Relatives of missing Argentine submarine crew 'told servicemen are dead'

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An abnormal sound detected underwater by an worldwide agency on the morning of November 15, around the time that the ARA San Juan sent its last signal and in the same area, was "consistent with an explosion", navy spokesman Enrique Balbi told reporters.

He said seven ships are mapping the bottom of the ocean where the submarine might be found and that weather conditions are expected to worsen Sunday.

The ARA San Juan search location straddles the edge of the continental shelf, where ocean depths vary, but reach as deep as 3,000 metres.

Chances of finding the crew with a viable air supply may be dwindling.

The ARA San Juan submarine stopped communication mid-last week, but the search for the missing sub grew more frantic over the weekend after it had failed to make contact or surface, as would be expected if it was distressed.

If the vessel remained intact, its crew would have only enough oxygen to survive submerged for a little more than a week.

Friday, Balbi said he wouldn't entertain speculation about where the San Juan is, despite knowing roughly where the noise came from.

Its fate remains a mystery, but here's a look at what experts say may have caused the explosion.

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Saturday marked the 10th day since the ARA San Juan submarine reported its last position off Argentina's southern coast.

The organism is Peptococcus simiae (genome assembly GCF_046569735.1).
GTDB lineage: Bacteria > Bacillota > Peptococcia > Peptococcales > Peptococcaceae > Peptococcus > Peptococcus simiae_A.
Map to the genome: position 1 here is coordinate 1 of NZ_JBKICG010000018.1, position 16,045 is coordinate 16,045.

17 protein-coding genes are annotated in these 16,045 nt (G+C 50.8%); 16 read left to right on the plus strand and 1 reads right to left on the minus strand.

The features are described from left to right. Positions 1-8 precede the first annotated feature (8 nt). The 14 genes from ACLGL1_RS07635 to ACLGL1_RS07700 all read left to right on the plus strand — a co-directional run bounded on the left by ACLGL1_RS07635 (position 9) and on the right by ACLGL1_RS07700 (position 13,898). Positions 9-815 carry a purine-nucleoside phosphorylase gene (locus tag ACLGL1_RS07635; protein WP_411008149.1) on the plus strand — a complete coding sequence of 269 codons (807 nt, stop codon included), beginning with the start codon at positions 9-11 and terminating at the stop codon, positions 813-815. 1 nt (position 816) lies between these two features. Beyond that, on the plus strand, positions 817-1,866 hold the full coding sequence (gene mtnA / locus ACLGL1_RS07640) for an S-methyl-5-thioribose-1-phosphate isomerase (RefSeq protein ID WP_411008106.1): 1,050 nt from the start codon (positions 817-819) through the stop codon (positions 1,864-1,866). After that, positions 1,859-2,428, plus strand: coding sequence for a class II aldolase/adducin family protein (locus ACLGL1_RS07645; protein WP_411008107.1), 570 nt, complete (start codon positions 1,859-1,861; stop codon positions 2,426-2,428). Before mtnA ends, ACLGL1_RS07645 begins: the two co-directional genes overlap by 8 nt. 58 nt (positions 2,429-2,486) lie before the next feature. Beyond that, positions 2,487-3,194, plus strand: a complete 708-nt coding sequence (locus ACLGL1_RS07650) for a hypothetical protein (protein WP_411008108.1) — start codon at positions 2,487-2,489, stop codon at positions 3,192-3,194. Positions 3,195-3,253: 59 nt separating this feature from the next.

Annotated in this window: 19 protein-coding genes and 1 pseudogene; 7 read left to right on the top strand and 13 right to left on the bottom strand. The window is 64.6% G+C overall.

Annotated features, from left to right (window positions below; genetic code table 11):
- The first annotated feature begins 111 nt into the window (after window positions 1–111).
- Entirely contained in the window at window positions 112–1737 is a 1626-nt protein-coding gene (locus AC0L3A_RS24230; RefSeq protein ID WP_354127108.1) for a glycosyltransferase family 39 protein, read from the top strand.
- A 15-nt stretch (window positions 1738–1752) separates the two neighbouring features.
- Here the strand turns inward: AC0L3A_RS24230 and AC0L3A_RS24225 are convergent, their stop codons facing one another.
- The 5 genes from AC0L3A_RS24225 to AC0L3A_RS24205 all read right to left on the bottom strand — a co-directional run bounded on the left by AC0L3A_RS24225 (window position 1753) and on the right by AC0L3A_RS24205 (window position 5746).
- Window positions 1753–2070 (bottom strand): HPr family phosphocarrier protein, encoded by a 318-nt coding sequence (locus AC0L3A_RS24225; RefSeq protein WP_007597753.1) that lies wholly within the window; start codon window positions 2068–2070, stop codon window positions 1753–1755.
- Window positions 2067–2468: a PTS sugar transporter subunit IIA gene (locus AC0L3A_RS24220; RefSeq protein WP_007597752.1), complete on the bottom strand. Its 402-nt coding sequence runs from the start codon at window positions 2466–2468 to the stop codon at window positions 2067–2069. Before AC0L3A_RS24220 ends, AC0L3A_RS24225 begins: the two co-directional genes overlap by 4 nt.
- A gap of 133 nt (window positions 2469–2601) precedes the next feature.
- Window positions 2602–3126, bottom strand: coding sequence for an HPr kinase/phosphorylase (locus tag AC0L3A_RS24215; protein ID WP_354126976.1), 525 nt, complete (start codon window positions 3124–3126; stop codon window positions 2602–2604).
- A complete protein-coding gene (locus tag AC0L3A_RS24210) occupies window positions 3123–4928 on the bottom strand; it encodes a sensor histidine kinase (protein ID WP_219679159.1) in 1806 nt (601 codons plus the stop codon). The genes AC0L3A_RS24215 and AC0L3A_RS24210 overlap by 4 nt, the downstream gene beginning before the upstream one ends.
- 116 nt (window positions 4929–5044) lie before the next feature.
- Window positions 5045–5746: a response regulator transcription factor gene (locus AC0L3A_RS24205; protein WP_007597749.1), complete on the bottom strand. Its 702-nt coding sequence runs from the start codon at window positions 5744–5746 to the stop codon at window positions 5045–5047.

Argentine Naval spokesperson Captain Gabriel Galeazzi said on Tuesday that it was "an arduous task, it is not simple and takes time".

Navy spokesman Enrique Balbi said there was no evidence the possible explosion was linked to an attack and they would continue the search until they knew for sure what had happened. But the Argentine defence minister later said the calls did not come from the submarine.

On November 15, it said, "two CTBTO hydroacoustic stations detected an unusual signal in the vicinity of the last known position of missing Argentine submarine ARA San Juan".

Balbi said that the news of the abnormal sound was consistent with a separate report received Wednesday of an "acoustic anomaly" in the same area and around the same time.

The Vienna-based Comprehensive nuclear Test-Ban Treaty Organisation (CTBTO) runs monitoring stations equipped with devices including hydrophones - underwater microphones that scan the oceans for sound waves.

The Argentine ministry said that Russian Federation had proposed dispatching a high-technology survey vessel to assist in search operations, and Argentine President Mauricio Macri welcomed the assistance.

It disappeared in the San Jorge Gulf area, 240 nautical miles (432 km) southeast of the Valdes peninsula, in the South Atlantic.

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